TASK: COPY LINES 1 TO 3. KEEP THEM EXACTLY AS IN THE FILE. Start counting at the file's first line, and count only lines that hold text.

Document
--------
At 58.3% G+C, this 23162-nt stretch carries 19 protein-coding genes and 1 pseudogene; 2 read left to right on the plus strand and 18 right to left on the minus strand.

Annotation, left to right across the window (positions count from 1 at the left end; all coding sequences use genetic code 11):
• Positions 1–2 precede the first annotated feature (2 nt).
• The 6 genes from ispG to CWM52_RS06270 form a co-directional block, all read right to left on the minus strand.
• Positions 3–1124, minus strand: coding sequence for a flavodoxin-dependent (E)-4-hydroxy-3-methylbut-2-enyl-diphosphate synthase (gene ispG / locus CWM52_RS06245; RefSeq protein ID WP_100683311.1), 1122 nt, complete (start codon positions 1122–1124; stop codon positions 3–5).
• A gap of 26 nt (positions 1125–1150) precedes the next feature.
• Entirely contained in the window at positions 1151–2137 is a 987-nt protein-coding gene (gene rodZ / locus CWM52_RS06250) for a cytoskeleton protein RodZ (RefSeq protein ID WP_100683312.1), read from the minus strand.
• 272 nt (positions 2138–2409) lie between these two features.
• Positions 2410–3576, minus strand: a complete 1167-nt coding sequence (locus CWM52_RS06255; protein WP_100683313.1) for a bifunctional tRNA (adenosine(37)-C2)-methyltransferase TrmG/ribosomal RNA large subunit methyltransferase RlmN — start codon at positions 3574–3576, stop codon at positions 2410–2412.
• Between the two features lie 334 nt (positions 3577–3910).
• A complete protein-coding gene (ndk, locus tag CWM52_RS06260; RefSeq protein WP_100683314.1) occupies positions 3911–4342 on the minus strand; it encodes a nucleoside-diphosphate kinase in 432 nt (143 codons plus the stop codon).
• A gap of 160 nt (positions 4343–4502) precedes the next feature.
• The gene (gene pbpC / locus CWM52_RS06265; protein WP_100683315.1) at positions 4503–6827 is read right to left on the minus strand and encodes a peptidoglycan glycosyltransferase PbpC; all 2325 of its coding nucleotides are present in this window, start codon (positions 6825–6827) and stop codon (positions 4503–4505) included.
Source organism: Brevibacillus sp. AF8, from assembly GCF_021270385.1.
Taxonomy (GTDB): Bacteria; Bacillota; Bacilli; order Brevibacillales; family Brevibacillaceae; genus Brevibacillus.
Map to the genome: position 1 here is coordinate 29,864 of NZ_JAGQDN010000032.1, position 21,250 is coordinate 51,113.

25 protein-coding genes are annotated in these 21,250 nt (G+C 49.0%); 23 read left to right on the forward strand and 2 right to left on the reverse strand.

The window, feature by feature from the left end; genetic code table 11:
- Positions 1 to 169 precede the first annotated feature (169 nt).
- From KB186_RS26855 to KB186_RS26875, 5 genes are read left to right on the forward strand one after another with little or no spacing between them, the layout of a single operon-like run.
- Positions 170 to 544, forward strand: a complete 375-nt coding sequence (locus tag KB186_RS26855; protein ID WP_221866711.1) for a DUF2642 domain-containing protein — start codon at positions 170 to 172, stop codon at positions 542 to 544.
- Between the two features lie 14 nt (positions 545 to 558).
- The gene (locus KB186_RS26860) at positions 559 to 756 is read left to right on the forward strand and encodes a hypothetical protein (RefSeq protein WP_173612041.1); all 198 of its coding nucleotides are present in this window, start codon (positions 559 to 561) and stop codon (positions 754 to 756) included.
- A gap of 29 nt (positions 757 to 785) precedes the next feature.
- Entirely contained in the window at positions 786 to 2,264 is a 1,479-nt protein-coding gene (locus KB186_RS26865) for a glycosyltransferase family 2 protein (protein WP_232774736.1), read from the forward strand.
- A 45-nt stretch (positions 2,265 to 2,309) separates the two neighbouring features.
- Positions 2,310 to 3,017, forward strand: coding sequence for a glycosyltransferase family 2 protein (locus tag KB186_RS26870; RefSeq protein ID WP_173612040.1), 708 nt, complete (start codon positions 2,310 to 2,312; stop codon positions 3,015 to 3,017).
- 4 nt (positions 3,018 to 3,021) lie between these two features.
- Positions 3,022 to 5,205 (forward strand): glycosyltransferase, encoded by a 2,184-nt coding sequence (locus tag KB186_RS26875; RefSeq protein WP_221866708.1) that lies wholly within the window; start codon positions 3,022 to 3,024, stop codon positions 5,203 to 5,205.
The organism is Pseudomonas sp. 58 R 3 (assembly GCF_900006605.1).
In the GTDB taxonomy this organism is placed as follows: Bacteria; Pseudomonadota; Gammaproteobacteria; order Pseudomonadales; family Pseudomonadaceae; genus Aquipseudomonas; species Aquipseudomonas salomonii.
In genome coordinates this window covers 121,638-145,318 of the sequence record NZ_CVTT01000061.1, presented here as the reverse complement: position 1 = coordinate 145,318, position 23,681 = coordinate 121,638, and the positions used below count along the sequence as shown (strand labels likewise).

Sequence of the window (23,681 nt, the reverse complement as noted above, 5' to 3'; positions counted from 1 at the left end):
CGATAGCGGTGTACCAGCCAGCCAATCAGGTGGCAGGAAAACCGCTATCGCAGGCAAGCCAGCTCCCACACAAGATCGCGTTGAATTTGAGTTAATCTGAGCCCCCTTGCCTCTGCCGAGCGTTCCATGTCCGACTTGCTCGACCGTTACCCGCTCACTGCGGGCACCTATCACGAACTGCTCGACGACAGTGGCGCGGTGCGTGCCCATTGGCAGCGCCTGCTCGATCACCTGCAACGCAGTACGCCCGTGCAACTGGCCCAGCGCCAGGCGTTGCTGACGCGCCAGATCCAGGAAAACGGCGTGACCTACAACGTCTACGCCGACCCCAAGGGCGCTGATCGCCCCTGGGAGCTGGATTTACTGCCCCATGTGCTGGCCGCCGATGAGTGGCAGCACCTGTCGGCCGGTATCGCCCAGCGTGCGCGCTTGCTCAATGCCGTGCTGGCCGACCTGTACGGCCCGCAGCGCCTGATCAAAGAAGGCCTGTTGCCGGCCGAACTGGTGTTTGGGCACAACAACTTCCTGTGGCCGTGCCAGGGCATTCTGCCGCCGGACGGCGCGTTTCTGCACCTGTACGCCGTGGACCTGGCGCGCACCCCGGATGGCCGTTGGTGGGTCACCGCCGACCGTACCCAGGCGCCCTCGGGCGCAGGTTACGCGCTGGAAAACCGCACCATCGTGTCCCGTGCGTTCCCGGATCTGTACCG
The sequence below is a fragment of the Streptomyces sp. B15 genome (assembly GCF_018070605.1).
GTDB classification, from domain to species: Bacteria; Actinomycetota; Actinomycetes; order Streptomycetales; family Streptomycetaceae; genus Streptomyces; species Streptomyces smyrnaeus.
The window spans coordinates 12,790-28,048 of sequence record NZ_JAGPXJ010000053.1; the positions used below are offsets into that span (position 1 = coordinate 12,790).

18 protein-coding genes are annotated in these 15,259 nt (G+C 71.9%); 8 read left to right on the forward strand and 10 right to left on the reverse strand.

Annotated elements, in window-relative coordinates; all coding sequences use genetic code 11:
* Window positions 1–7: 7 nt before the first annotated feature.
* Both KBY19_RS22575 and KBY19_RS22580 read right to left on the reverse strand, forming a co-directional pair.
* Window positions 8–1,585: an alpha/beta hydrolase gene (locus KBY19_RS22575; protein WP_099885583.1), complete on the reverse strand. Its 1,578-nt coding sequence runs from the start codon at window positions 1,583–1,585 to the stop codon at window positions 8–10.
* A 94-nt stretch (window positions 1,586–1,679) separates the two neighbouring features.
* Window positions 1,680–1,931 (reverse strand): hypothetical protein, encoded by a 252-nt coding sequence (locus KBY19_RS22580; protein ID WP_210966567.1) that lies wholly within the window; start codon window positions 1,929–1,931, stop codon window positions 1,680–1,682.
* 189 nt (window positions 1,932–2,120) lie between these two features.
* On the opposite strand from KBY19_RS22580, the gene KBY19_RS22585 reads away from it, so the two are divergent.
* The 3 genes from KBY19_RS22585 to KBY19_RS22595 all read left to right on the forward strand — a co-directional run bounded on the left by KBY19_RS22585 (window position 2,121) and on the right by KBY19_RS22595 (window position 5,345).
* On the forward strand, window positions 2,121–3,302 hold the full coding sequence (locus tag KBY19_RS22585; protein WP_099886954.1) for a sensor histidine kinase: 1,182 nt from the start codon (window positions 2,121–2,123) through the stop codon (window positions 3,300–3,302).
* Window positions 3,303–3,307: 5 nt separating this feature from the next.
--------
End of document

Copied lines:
At 58.3% G+C, this 23162-nt stretch carries 19 protein-coding genes and 1 pseudogene; 2 read left to right on the plus strand and 18 right to left on the minus strand.

Annotation, left to right across the window (positions count from 1 at the left end; all coding sequences use genetic code 11):
• Positions 1–2 precede the first annotated feature (2 nt).